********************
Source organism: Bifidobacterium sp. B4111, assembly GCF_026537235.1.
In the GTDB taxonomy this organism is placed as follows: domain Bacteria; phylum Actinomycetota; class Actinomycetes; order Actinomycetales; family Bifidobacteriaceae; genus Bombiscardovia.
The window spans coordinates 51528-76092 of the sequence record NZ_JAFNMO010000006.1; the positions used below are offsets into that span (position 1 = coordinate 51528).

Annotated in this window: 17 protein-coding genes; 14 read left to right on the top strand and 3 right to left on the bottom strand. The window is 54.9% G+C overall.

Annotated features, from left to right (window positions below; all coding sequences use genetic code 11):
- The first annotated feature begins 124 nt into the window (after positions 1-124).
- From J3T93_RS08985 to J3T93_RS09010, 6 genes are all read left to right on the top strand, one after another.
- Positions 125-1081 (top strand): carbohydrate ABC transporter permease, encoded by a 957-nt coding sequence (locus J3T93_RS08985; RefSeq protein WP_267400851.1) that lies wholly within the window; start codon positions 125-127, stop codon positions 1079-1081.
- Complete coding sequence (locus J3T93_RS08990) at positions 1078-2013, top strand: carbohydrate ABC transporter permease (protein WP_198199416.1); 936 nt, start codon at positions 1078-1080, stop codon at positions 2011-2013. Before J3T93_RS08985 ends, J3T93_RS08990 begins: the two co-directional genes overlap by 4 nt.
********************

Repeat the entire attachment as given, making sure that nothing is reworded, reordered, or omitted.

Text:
Source organism: Bifidobacterium sp. B4111, assembly GCF_026537235.1.
In the GTDB taxonomy this organism is placed as follows: domain Bacteria; phylum Actinomycetota; class Actinomycetes; order Actinomycetales; family Bifidobacteriaceae; genus Bombiscardovia.
The window spans coordinates 51528-76092 of the sequence record NZ_JAFNMO010000006.1; the positions used below are offsets into that span (position 1 = coordinate 51528).

Annotated in this window: 17 protein-coding genes; 14 read left to right on the top strand and 3 right to left on the bottom strand. The window is 54.9% G+C overall.

Annotated features, from left to right (window positions below; all coding sequences use genetic code 11):
- The first annotated feature begins 124 nt into the window (after positions 1-124).
- From J3T93_RS08985 to J3T93_RS09010, 6 genes are all read left to right on the top strand, one after another.
- Positions 125-1081 (top strand): carbohydrate ABC transporter permease, encoded by a 957-nt coding sequence (locus J3T93_RS08985; RefSeq protein WP_267400851.1) that lies wholly within the window; start codon positions 125-127, stop codon positions 1079-1081.
- Complete coding sequence (locus J3T93_RS08990) at positions 1078-2013, top strand: carbohydrate ABC transporter permease (protein WP_198199416.1); 936 nt, start codon at positions 1078-1080, stop codon at positions 2011-2013. Before J3T93_RS08985 ends, J3T93_RS08990 begins: the two co-directional genes overlap by 4 nt.